The Future of UX/UI Design According to Five of the Best Ukrainian Design Experts

Fantasizing about the future is always exciting, especially when it comes to information technologies. The IT world is in flux. Over the last few decades, we’ve witnessed the emergence of devices and technologies people could only dream about at the beginning of the last century.

Being a part of the ever-changing IT field, we never stop asking ourselves the same questions: “What does the future hold for our community?” “What’s the next big thing in our industry?” “How will this next big thing change our lives?”

We figured that digital designers might have the best answers to these questions. So we started our hunt for the best designers who live and create here, in Ukraine. And we found them! Young and successful entrepreneurs, public speakers, UX/UI design gurus, and simply nice guys – we sat down with them and asked them to predict the future of design and information technologies in general. Here’s what they said.

 

best ukrainian designersValik Boyev

Co-Founder and Creative Director at Heyllow Lab

What do you think is the next big thing in web and mobile design? Where are web and mobile platforms heading?

Valik Boyev: People no longer install loads of new apps on their mobile devices. There’s a certain number of apps, the so-called “daily set,” that they use on an everyday basis – that’s it! Of course, users can try one or another application, but it doesn’t guarantee that this new app won’t be removed after a cursory examination.

I guess a great majority of native apps will migrate to the mobile web soon, just because their constant presence on our mobile phones would be redundant. You don’t need a mobile app to read the latest post on Medium or add a movie to IMDb – your mobile browser can do it in seconds. So it’s high time to build cool mobile web interfaces that will entirely eliminate the need for native apps.

One may say: “What about icons? They’re so cute and clicking on them can get us directly to an app!” That’s easy: app icons will be replaced with tabs that will get you to an appropriate website right from a mobile browser.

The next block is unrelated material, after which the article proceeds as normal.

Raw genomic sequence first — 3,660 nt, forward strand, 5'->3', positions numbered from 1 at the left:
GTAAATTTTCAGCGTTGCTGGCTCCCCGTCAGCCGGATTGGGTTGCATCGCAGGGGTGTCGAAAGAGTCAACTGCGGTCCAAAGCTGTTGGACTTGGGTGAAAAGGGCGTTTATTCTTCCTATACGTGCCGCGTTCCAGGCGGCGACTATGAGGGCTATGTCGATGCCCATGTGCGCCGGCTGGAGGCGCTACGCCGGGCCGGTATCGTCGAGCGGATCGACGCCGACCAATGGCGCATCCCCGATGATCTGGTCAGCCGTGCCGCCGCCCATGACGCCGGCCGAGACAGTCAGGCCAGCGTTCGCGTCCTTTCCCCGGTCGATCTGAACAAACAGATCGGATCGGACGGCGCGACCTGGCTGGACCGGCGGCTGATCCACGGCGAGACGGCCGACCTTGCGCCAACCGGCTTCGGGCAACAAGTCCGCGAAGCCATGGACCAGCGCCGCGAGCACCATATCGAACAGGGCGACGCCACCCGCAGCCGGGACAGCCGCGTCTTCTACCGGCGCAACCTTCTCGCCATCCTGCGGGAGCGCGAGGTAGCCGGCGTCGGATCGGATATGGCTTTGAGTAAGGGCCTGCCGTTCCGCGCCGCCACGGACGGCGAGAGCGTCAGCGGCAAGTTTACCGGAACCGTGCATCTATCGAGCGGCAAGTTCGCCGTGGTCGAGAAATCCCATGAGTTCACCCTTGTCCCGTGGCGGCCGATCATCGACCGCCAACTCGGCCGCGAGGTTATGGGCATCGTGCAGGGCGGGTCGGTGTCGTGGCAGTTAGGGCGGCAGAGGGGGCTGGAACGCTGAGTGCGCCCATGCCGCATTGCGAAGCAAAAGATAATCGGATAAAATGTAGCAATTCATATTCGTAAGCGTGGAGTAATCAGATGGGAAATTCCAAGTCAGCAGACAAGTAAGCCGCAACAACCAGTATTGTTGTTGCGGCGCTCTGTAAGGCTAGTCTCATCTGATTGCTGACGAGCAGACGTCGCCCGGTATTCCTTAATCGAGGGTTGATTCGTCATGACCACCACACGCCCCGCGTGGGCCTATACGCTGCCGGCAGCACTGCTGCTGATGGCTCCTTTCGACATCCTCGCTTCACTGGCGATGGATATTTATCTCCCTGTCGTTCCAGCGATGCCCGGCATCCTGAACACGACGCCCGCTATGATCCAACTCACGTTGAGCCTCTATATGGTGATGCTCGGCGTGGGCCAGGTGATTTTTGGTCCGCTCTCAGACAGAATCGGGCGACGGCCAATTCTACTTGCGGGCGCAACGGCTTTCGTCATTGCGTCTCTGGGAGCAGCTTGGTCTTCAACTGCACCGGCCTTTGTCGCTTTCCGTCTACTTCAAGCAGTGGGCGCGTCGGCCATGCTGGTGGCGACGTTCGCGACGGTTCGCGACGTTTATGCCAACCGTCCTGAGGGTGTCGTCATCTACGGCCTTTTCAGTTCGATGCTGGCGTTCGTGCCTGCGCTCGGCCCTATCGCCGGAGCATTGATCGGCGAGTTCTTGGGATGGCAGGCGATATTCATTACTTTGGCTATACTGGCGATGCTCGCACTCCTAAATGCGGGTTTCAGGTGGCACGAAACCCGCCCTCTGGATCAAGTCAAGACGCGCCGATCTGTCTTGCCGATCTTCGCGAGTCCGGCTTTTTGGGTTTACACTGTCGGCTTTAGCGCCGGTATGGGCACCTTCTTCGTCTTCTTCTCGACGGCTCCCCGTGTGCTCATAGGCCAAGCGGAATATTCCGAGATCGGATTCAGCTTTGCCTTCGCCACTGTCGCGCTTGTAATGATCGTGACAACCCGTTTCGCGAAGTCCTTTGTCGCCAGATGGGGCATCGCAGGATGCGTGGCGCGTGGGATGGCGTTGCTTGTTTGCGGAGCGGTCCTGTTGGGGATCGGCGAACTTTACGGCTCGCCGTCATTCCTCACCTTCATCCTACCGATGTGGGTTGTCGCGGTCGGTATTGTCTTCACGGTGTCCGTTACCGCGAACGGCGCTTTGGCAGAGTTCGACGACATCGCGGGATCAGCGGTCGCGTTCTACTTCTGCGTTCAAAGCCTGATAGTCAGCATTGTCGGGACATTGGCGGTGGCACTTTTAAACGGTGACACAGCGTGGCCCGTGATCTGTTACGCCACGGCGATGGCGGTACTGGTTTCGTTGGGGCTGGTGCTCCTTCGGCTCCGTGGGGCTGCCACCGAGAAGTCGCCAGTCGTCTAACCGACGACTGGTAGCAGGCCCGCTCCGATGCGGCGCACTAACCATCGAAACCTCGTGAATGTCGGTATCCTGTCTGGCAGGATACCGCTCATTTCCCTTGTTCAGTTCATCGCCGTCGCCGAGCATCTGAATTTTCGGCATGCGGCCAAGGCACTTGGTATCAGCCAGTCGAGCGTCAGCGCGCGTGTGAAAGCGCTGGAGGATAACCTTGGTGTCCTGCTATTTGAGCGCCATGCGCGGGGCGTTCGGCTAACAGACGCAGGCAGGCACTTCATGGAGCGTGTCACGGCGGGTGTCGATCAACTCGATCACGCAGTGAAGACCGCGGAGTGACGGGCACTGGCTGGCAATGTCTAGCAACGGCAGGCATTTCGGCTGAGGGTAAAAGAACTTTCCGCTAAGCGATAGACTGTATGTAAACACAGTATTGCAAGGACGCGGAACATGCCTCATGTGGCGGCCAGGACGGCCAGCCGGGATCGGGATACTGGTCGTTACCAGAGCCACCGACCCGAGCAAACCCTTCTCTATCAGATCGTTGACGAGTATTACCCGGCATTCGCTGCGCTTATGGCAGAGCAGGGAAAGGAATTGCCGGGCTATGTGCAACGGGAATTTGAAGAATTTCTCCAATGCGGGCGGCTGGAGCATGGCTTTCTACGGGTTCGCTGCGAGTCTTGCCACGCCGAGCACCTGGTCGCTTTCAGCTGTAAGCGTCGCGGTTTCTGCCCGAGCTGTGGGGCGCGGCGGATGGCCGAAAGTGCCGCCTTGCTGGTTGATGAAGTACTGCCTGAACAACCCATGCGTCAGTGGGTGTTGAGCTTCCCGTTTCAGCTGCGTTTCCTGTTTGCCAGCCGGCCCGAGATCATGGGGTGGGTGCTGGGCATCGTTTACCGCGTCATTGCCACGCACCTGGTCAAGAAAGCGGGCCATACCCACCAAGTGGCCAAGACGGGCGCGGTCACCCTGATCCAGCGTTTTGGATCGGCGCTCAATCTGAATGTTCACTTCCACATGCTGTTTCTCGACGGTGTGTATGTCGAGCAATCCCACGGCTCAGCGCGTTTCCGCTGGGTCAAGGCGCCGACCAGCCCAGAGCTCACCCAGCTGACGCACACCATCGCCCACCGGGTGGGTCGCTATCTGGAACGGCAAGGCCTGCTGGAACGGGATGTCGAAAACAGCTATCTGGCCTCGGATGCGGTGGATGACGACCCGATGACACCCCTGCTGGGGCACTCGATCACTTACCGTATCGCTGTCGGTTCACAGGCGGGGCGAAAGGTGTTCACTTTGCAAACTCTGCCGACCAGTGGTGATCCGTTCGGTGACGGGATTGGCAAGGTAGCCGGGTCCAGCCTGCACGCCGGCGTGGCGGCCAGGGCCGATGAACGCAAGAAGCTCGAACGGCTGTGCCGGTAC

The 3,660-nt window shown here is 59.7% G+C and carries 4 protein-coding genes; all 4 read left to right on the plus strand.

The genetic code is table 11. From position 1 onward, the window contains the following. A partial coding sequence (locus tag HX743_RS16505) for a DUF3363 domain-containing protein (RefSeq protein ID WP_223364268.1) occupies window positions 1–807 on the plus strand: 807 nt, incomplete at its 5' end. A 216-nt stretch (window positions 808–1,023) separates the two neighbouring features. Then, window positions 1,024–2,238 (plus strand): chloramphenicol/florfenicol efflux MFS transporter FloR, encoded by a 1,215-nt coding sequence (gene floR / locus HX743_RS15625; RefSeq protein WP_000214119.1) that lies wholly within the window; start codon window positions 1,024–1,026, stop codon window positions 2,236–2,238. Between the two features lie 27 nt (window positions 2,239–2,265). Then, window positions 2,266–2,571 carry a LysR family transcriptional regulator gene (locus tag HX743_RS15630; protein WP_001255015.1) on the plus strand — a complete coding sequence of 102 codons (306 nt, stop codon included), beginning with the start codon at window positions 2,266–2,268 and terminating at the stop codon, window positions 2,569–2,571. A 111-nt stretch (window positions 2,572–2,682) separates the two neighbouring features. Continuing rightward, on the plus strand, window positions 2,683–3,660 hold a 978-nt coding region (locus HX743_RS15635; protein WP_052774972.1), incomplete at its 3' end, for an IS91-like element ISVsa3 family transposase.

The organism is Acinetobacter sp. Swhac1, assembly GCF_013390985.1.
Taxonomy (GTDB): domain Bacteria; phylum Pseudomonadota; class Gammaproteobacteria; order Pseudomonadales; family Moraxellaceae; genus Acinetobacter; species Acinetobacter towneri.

What challenges in UI/UX design will we need to respond to in the next couple of years?

VB: As far as we’re fantasizing about the future, I guess current approaches to UI/UX may change very soon. Now, UX and UI designers are considered as two different professions. But these are stages, actually. First you come up with the structure of your product, then you work on its shape and appearance.

When working on a huge project, it’s commonplace to engage several independent specialists each having expertise either in UX or UI design – this way, you can distribute the workload. But it would be more effective to have a few guys on your team who are equally good at both UX and UI design, specialists who are able to perform several tasks at the same time.

What is ‘great’ design, in your opinion?

VB: To my mind, good design provides a practical solution to an existing problem. Great design provides an innovative solution to the same problem.

Of course, good design can’t be measured in a finite way. So how can you know that design is really ‘good’? Do you use any KPIs for design?

VB: At Heyllow, we’ve created a sort of checklist for our newbies to check their design work. There are checkpoints like source file structuring, grid, typography, styles, colors, and others. But these all are to merely assess your quality. The most important thing is to be able to justify your design. In my way of thinking, this is what separates professionals from amateurs.